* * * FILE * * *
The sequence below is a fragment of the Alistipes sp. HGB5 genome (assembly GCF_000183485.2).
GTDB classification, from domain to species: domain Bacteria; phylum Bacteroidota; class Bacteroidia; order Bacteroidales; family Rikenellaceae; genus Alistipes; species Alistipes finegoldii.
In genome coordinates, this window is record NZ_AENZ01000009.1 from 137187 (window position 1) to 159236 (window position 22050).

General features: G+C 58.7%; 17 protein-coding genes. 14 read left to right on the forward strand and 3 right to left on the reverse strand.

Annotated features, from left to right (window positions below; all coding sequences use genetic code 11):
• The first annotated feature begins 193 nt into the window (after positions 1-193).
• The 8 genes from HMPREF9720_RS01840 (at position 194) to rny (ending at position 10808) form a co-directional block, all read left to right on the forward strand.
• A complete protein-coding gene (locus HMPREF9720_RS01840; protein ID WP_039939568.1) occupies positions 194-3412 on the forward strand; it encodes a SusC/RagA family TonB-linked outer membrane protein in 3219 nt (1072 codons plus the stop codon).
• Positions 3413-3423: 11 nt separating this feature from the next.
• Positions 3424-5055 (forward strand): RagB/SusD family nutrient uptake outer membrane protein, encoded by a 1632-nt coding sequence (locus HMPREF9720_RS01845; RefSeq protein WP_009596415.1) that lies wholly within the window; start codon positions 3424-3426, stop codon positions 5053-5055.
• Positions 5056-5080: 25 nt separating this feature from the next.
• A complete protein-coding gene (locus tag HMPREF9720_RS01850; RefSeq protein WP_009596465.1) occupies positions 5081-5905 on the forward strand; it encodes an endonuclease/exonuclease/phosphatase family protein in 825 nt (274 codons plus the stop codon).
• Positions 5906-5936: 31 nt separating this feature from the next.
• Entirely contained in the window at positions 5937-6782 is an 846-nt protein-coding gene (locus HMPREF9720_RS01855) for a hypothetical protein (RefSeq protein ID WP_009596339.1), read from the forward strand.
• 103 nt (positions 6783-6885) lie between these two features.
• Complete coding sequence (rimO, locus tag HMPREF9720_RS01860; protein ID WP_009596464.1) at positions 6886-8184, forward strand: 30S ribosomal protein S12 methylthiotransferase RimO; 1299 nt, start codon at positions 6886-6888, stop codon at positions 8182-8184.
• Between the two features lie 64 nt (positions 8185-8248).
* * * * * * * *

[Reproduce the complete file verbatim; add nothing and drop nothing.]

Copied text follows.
The sequence below is a fragment of the Alistipes sp. HGB5 genome (assembly GCF_000183485.2).
GTDB classification, from domain to species: domain Bacteria; phylum Bacteroidota; class Bacteroidia; order Bacteroidales; family Rikenellaceae; genus Alistipes; species Alistipes finegoldii.
In genome coordinates, this window is record NZ_AENZ01000009.1 from 137187 (window position 1) to 159236 (window position 22050).

General features: G+C 58.7%; 17 protein-coding genes. 14 read left to right on the forward strand and 3 right to left on the reverse strand.

Annotated features, from left to right (window positions below; all coding sequences use genetic code 11):
• The first annotated feature begins 193 nt into the window (after positions 1-193).
• The 8 genes from HMPREF9720_RS01840 (at position 194) to rny (ending at position 10808) form a co-directional block, all read left to right on the forward strand.
• A complete protein-coding gene (locus HMPREF9720_RS01840; protein ID WP_039939568.1) occupies positions 194-3412 on the forward strand; it encodes a SusC/RagA family TonB-linked outer membrane protein in 3219 nt (1072 codons plus the stop codon).
• Positions 3413-3423: 11 nt separating this feature from the next.
• Positions 3424-5055 (forward strand): RagB/SusD family nutrient uptake outer membrane protein, encoded by a 1632-nt coding sequence (locus HMPREF9720_RS01845; RefSeq protein WP_009596415.1) that lies wholly within the window; start codon positions 3424-3426, stop codon positions 5053-5055.
• Positions 5056-5080: 25 nt separating this feature from the next.
• A complete protein-coding gene (locus tag HMPREF9720_RS01850; RefSeq protein WP_009596465.1) occupies positions 5081-5905 on the forward strand; it encodes an endonuclease/exonuclease/phosphatase family protein in 825 nt (274 codons plus the stop codon).
• Positions 5906-5936: 31 nt separating this feature from the next.
• Entirely contained in the window at positions 5937-6782 is an 846-nt protein-coding gene (locus HMPREF9720_RS01855) for a hypothetical protein (RefSeq protein ID WP_009596339.1), read from the forward strand.
• 103 nt (positions 6783-6885) lie between these two features.
• Complete coding sequence (rimO, locus tag HMPREF9720_RS01860; protein ID WP_009596464.1) at positions 6886-8184, forward strand: 30S ribosomal protein S12 methylthiotransferase RimO; 1299 nt, start codon at positions 6886-6888, stop codon at positions 8182-8184.
• Between the two features lie 64 nt (positions 8185-8248).